Equality and discrimination in Asia and the Pacific
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Equality and discrimination in Asia and the Pacific

Promoting equality and eliminating discrimination at work are essential to achieving decent work in Asia and the Pacific. Extending labour protection and applying principles of non-discrimination and equality in workplaces therefore plays a vital role. Some groups are at particular risk of labour exploitation, these include:
More than 60 per cent of workers in Asia and the Pacific are characterized as 'vulnerable', meaning they are own-account workers, unpaid family workers, or in casual, part-time or temporary employment . Gender is an important issue because women make up a disproportionally large share of these vulnerable workers, reflecting their limited opportunities in gainful work and their dual roles as income earners and family care givers.

The ILO’s involvement in this area includes supporting policies and programmes that empower the working poor in rural areas and the urban informal economy, supporting entrepreneurship (especially women in micro-enterprises), fighting forced and child labour, protecting the cultural and land rights of indigenous and tribal peoples, and strengthening the ability the ILO tripartite partners (governments, employers’ and workers’ organizations) to protect working people who face discrimination because of their sex, age, origin, race, religion, family responsibilities or health status.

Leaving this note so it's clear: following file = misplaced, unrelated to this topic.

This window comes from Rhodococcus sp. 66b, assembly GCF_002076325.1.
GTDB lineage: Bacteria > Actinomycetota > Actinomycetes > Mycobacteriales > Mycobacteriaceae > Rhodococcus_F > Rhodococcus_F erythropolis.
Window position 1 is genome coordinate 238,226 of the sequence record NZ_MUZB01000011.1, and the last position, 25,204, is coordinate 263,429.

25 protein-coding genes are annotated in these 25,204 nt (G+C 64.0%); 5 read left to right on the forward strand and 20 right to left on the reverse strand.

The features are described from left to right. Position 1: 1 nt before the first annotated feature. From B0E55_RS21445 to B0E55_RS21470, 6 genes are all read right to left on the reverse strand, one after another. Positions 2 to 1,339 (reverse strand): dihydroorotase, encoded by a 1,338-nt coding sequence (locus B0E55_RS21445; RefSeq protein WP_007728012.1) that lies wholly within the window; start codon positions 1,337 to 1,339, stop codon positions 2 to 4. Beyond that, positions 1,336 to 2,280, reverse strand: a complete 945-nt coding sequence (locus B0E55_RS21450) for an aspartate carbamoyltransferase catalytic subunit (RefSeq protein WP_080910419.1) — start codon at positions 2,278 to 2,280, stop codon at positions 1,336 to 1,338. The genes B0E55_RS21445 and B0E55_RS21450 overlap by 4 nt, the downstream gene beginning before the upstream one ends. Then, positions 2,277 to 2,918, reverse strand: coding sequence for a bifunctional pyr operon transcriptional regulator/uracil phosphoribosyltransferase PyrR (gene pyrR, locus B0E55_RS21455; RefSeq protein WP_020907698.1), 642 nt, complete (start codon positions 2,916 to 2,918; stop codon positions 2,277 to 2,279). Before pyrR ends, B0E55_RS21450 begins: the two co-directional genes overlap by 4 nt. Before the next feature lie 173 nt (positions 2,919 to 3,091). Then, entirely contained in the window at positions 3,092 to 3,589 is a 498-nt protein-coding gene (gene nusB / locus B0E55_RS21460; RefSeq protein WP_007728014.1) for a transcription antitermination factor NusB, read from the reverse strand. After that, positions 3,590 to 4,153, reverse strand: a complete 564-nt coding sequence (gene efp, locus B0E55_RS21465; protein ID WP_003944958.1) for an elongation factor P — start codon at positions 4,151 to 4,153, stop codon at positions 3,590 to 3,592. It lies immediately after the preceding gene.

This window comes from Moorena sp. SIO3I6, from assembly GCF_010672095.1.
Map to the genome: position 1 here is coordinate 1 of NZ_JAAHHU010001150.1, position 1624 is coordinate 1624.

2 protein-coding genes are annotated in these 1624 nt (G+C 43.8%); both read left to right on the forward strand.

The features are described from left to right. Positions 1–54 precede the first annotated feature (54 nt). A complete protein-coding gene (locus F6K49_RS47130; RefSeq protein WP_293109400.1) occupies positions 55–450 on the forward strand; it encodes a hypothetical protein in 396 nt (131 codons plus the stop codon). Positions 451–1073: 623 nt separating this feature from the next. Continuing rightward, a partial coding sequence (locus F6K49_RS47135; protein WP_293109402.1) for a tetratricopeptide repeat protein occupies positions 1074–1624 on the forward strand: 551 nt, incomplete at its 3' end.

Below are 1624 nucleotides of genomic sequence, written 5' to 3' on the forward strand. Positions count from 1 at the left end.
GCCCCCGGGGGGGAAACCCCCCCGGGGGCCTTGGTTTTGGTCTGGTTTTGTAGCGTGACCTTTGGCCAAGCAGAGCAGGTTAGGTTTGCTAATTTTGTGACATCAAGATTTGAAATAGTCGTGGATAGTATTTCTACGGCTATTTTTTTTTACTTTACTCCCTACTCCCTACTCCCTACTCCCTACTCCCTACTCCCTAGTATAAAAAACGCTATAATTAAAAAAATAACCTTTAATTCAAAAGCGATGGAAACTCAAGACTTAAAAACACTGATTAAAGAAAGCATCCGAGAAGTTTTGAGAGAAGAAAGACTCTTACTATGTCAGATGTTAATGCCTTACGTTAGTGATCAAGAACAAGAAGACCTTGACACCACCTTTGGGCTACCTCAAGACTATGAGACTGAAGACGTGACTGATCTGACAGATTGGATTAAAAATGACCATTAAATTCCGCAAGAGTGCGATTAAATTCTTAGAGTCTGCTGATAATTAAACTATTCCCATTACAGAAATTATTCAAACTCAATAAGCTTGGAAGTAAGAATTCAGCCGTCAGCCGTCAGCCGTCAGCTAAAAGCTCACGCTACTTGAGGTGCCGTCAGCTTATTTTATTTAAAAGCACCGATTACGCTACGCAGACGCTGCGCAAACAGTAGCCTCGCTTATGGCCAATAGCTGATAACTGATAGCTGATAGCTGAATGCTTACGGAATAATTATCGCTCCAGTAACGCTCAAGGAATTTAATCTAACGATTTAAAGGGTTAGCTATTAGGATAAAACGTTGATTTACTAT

The ILO’s involvement in this area includes promoting international labour standards that support equality, fostering policies and programmes that empower the rural working poor and the urban informal economy, supporting entrepreneurship (especially women in micro-enterprises), fighting forced and child labour, protecting the cultural and land rights of indigenous and tribal peoples, and strengthening the ability the ILO tripartite partners (governments, employers’ and workers’ organizations) to protect working people who face discrimination because of their sex, age, origin, race, religion, family responsibilities or health status.

More information about the ILO’s work on equality and discrimination and disability and work globally can be found on the main site.
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